Mettle to the Petal: Avalon Theatre proves The Subject Was Roses is still well worth bringing up

Two stories are being told at the Avalon Theatre Company's staging of Frank D. Gilroy's The Subject Was Roses. One concerns the future; the other is as old as time itself. The future, we might hope, is to be found in Avalon's new playing space in a converted men's clothing store at Crestwood Mall, now renamed ArtSpace at Crestwood Court and currently in the process of becoming the new home to scores of arts groups. What seemed like a startlingly creative idea when it was announced three months ago has lost none of its luster now that it has come to fruition. Avalon's new no-frills playing space is comfortable and acoustically solid. For too many years now, local theater has been plagued by a lack of adequate performance venues. Judging from this debut production, ArtSpace has the potential to be a happy harbinger.

The second story, the old one, is Gilroy's subdued 1964 three-character drama, yet another entry on the long list of plays about dysfunctional American families. The Subject Was Roses is heartfelt, thoughtful and geometrically complex. It delivers a quiet yet potent evening of theater about the inability of husbands to connect with their wives and fathers to profess love for their sons. It sings a song about the kind of insecure woman who is emotionally unable to cease being her mother's daughter even though she is a mother herself.

Set in 1946 at the end of World War II, the autobiographical plot concerns the return home of 21-year-old Timmy Cleary after two years in the infantry. Timmy's war is not yet over; he's simply switching battlegrounds. If anything, the conflict in Europe provided him with a kind of respite, an escape from a life of having to listen to the constant sniping between his parents Nettie (Laura Ackermann) and John (Whit Reichert). Now Timmy's return to their Bronx apartment will re-ignite a dormant — even competitive — love that binds mother, father and son, but which none is capable of expressing. "All I want you to do is tell him how you feel," John implores his wife. But candor is the one quality of which the Clearys are incapable. They're much more comfortable playing a tag-team version of the Blame Game.

Cale Haupert, Laura Ackermann and Whit Reichert make this Rose bloom.
Steve Krieckhaus
Cale Haupert, Laura Ackermann and Whit Reichert make this Rose bloom.

Details

The Subject Was Roses
Through February 18 at the ArtSpace at Crestwood Court (formerly Crestwood Mall), 119 Crestwood Plaza, on Watson Road east of Sappington Road.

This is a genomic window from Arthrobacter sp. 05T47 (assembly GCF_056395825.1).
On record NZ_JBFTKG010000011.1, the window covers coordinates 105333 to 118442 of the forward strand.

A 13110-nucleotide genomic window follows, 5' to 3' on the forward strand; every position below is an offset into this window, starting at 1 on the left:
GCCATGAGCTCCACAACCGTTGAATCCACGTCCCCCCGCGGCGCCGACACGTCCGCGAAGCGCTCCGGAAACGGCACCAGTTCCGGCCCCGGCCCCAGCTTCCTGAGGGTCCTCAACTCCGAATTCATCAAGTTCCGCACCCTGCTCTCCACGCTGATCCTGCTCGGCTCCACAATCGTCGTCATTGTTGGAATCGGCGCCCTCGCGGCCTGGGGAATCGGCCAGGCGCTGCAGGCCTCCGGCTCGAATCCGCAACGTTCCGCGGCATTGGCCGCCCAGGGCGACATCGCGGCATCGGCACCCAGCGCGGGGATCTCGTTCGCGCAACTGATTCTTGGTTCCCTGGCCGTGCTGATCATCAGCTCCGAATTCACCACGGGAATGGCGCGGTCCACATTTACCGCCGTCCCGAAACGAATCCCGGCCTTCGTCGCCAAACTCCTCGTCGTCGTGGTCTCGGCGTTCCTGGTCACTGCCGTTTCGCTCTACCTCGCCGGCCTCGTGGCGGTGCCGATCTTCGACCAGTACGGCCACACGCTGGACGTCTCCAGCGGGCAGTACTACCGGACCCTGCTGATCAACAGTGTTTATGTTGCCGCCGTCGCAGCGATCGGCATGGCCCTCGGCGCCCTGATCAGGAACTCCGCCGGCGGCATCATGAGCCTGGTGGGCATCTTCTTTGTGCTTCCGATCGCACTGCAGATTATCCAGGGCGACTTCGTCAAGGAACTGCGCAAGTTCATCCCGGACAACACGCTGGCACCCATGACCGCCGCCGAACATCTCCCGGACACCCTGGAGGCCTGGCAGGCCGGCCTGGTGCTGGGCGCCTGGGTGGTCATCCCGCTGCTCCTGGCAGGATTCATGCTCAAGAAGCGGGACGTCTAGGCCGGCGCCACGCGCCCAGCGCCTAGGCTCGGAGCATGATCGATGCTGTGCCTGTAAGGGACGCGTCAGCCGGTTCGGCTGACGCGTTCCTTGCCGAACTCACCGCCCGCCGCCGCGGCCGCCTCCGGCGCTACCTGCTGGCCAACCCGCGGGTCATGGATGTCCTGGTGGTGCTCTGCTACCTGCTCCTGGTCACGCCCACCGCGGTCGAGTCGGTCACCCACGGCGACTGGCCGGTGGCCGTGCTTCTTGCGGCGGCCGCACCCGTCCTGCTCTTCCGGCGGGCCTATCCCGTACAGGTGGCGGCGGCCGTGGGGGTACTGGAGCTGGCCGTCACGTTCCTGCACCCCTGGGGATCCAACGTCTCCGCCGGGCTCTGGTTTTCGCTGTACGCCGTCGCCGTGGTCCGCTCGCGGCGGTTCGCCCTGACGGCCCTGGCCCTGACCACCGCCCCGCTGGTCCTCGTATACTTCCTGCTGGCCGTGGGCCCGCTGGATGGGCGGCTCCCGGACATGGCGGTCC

Tickets are $25 ($20 for students & seniors, $18 for military veterans).
Call 314-351-6482 or visit www.avalontheatre.org.

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The Subject Was Roses is a study in economy. Gilroy carved and honed the dialogue to a point where there is not one unnecessary comma. Even though little of import occurs here — people tangle over whether the morning coffee is too strong — the play breezes by because it is so coherent and underwritten. And of course by evening's end, something eventful does occur: The family is compelled to confront the harsh truths that it has refused to face for far too long.

Director John Contini has mounted a straightforward production that chooses to play the lines when almost everything that is significant in Gilroy's play occurs between those lines. It remains for Whit Reichert as the affable failure of a father to penetrate the script's unspoken reaches. Reichert is primarily known for his roles in comedies and musicals, yet he often finds depths in characters that might seem one-dimensional. Eight years ago in the otherwise frothy She Loves Me at Stages St. Louis, he brought a shy poignancy to the suicidal cuckold Mr. Maraczek. Three years ago at Arrow Rock's Lyceum Theatre, he found hidden depths in Doctor Chumley that elevated Harvey to significance. Reichert always surprises, largely because you don't expect so much power to be lurking behind such a sweet face.

Nor is it necessarily a verbal power. At the end of Act One, he can stand silently a across the kitchen from his estranged wife and makes us feel — not the distance of ten feet, but rather the chasm of twenty years. His wrenching portrayal helps us to understand why this play is worthy of revival all these decades later. The subject isn't really roses: It's us. Click here for a link to other performances, reviewed in short.

 
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